Jump to content

Scratched as new (almost)

Recommended Posts

Hi, I hope you all are fine

Those days I found an old omega f300 cone case sleeping on the drawer polished as a mirror when I bough it, many years ago cheap as scrap.

I decided to give it a try and among other tasks, rescue it's finish, and discovered that it's impossible to do it by hand, each run marks his scratches in a different direction giving even worse impression than mirror polish, so decided to take the challenge of scratching it in a radial and homogeneous pattern.

I read somewhere a post about redoing an Omega cone surface, and found it really difficult, doing supports, regulators and so on, and requiring even a grinding machine, impossible and not to inspiring for me.
Saw even someone using a dremel that took the hell out of me.

Below it's the simple contraption that allowed to do it, maybe you can find it useful for your projects, it's cheap, easy to build and makes the redo a piece of cake.

All the secret is to guarantee that sanding paper (or whatever you use) attacks the surface always in the same "radial" direction, this is impossible if you grab the case or sand paper by hand, any minor deviation will shine as a photo flash ruining the look.

So to do it you may elaborate a complex rotating support, or take a simpler approach.

As the watch is round, almost any "support" that "fills" the case will allow to rotate it around that position keeping the angle and relative position of the case.

So with just a few sticks laying around I've been able to "build" a really simple "fill" to firmly support the case in a fixed position, allowing it to rotate freely but preventing any displacement up down, right or left, so keeping the case in the same relative angle no matter how much you rotate it.

The second challenge was to make a sanding "device"  to scratch the cone wall without any lateral displacement, so, just up and down motion along the cone wall, with any lateral distraction.
Again an old lumber piece and a single carpenter clamp did the trick.

Below are a few photos of the job, cheap, easy and efficient, I hope you find it useful.

It was fun to repair a watch case with lumber, sand paper and carpenter tools, still thinking what use give to the hammer.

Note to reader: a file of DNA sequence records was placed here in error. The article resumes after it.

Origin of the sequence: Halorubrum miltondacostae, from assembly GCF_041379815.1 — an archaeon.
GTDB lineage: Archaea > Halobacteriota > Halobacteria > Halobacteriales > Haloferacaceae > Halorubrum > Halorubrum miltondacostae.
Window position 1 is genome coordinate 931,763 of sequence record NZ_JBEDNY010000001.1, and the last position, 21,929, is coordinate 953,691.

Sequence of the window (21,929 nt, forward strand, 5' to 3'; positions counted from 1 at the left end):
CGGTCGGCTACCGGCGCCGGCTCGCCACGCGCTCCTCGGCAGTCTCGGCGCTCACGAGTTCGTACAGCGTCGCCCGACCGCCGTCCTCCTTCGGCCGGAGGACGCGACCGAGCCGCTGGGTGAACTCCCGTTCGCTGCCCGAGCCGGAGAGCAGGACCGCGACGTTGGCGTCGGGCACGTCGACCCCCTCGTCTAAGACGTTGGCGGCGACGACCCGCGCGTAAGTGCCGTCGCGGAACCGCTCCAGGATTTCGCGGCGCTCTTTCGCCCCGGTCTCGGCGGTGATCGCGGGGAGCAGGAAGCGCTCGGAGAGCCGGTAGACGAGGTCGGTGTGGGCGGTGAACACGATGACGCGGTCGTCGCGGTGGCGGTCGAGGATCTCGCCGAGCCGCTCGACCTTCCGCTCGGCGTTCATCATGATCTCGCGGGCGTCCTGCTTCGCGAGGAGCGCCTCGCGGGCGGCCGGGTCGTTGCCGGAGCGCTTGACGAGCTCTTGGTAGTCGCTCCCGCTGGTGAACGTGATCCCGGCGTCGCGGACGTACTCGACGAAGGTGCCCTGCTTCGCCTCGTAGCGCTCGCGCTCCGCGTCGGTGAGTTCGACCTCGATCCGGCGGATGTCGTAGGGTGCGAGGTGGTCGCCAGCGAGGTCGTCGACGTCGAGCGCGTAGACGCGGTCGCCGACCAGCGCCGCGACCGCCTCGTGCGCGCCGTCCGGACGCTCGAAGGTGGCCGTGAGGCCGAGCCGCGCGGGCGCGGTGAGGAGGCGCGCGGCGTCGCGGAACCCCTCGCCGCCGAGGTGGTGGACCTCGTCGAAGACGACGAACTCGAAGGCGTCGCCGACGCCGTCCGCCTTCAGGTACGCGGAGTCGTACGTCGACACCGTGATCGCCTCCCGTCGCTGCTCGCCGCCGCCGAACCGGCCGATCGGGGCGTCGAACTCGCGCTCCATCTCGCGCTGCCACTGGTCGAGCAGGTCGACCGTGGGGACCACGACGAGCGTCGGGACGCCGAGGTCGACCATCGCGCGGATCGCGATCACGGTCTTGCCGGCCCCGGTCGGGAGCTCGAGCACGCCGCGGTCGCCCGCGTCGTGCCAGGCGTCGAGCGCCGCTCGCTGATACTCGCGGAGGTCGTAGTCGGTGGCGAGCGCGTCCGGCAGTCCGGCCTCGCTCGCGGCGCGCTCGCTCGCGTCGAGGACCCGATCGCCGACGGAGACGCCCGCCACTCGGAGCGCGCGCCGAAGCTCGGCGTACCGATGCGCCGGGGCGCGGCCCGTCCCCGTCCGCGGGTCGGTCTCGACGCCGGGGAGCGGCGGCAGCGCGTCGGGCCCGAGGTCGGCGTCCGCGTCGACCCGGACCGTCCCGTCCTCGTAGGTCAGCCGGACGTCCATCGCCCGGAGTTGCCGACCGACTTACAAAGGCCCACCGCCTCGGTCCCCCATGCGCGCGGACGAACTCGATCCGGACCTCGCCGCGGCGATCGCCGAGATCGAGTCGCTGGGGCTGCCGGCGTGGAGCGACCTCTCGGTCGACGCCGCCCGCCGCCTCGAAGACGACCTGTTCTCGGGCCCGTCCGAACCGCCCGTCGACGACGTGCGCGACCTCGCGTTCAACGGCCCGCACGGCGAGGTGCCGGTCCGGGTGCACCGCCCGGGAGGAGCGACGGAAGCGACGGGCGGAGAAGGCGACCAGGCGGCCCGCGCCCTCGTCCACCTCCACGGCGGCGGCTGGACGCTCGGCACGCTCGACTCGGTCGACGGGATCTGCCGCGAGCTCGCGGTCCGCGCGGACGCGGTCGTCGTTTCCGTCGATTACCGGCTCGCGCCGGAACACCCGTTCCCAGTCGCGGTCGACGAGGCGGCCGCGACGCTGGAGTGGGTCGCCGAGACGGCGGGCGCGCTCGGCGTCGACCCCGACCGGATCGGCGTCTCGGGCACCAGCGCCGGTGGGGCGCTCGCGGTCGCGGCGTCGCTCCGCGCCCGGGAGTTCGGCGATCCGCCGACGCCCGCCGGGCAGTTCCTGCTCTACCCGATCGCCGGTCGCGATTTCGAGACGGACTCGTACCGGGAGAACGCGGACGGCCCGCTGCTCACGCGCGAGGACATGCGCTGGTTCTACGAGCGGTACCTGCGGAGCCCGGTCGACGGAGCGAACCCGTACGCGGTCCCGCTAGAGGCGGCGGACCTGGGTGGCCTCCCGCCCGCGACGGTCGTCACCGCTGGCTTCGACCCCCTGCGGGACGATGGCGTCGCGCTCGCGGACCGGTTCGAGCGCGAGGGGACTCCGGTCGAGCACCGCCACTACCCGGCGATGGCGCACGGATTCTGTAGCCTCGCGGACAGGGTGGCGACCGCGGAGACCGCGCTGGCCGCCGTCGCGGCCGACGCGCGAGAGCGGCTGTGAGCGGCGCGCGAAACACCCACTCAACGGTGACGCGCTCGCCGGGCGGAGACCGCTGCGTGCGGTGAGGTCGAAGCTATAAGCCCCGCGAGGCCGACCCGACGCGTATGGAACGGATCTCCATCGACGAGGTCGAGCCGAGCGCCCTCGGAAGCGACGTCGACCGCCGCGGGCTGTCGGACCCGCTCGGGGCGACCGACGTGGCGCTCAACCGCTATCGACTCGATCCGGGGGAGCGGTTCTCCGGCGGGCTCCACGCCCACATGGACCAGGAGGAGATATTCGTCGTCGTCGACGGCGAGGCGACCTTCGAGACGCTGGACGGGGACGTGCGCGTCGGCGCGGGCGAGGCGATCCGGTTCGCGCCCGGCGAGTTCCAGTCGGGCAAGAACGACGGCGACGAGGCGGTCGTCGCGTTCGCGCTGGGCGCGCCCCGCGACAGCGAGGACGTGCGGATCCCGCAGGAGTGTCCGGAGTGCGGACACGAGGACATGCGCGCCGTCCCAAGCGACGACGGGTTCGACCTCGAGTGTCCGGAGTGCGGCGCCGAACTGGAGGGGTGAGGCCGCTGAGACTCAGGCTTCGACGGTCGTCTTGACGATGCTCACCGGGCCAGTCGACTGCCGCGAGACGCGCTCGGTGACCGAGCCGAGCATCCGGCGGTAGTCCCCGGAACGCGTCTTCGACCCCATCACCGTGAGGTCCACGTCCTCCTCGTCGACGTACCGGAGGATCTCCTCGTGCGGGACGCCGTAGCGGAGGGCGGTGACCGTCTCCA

My apologies, but don't know how to lay the photos in their  place

Ask if any doubt.
Cheers and take care










  • Like 3
  • Thanks 1
Link to comment
Share on other sites

  • 1 month later...
11 hours ago, steve1811uk said:

That's a really nice finish. What type of abrasive paper did you use? Manufacturer and grade?

Hi Steve, 
Thanks for your comment.
I'm really not sure which brand it's , as per the shape and touch I think it could be 3M wetordry sand paper, possibly 500 grade, used dry, but again not sure, as it was a tiny piece lying around that I used to test, and liking the result decided to go ahead.
Any sanding paper will do as it only lightly scratches the surface with very little pressure. Maybe the only important thing is to use a good quality paper to avoid too much debris.
I think omega's original grind is a little deeper, but as it looked great didn't tested any coarse grade.

I hope it helps
Have a nice new year and take care.

Link to comment
Share on other sites

Join the conversation

You can post now and register later. If you have an account, sign in now to post with your account.
Note: Your post will require moderator approval before it will be visible.

Reply to this topic...

×   Pasted as rich text.   Restore formatting

  Only 75 emoji are allowed.

×   Your link has been automatically embedded.   Display as a link instead

×   Your previous content has been restored.   Clear editor

×   You cannot paste images directly. Upload or insert images from URL.

  • Create New...